HENRY CHADWICK (1824-1908)

Designer: Unknown
Location: Border Avenue, between
Hemlock Avenue and Jasmine Avenue
Saved in Time: 2004

The bronze plaque in the form of a baseball “diamond” featuring home plate and bases remembers Henry Chadwick as the “Father of Baseball,” a reference attributed to President Theodore Roosevelt. Born in England and coming to America as a boy, the newspaperman made his home in Brooklyn and served as the country’s first baseball editor at The New York Clipper and later at The Brooklyn Eagle for over 50 years. Chadwick was central to the development of the rules of baseball as we know them today, along with the coining and recording of the unique expressions of the game such as “assist,” “base hit,” “fungo,” “double play,” “error,” “left on base” and many more.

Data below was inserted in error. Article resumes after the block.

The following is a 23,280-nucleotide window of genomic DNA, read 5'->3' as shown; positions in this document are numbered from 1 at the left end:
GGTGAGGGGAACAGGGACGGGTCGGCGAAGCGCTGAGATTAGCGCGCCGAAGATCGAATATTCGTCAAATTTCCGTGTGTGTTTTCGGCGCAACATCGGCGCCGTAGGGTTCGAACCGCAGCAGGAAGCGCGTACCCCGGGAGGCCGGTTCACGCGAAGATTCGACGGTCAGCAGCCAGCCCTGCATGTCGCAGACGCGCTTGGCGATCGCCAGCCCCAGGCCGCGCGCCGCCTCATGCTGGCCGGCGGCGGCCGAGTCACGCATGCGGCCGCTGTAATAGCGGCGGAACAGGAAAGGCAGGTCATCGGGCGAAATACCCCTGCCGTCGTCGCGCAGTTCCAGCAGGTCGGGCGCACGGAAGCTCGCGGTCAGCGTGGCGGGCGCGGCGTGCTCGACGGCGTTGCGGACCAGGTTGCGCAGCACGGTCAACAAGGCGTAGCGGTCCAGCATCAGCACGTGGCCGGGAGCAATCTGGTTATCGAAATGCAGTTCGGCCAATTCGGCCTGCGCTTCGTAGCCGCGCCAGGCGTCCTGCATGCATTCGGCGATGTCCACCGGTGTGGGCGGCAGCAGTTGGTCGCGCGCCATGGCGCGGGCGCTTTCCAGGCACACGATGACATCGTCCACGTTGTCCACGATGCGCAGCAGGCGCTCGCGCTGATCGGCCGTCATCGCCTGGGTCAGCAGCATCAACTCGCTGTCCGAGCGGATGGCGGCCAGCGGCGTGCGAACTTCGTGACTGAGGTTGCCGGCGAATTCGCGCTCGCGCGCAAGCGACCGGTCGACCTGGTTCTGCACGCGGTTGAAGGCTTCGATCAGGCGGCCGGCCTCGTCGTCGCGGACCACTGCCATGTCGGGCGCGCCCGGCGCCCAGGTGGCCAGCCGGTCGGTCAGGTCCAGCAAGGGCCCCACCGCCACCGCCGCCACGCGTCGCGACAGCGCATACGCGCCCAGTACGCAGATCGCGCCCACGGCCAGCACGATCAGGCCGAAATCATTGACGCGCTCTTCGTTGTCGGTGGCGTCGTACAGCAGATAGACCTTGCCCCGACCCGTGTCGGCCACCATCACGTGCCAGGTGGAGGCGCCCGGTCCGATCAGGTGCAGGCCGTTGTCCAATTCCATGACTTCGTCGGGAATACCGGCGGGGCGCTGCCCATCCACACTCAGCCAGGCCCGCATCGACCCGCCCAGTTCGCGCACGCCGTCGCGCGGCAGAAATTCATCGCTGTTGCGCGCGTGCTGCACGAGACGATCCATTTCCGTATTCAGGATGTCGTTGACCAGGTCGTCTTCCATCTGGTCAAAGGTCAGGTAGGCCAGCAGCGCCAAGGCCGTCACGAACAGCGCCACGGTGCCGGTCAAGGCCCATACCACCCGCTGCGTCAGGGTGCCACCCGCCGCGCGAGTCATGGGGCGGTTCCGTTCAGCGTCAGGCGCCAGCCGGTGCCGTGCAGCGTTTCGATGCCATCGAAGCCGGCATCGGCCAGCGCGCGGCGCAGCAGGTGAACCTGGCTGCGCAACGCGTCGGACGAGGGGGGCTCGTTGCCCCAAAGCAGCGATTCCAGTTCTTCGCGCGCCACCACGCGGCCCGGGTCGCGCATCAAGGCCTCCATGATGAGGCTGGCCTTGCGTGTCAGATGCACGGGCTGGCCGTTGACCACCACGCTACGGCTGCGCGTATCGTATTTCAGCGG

The monument, erected by a committee chaired by none other that Brooklyn’s own Charles Ebbets (also buried in Green-Wood), consists of a gray granite column supporting a huge polished granite baseball, stitches and all! Other symbols of the game ornament the shaft, including sets of bronze crossed bats with a catcher’s mask and a mitt, and the plot is defined on each corner by a detailed granite “base” set realistically in the turf.

In 1938, Henry Chadwick was elected to The National Baseball Hall of Fame at Cooperstown, New York.

The granite column, base, capital and baseball, which stand approximately nine feet in height, were in excellent condition, including sound pointing. The pedestal required general cleaning and removal of bronze stains, while the plinth and two of the four “bases” defining the plot required cleaning and repair of stone spalls. The bronze “diamond” plaque and ornamental bats, mask and mitt were oxidized and required cleaning, refinishing and protective coating. The catcher’s mask, which is modelled full round, has an applied wire face guard that required reshaping and soldering.

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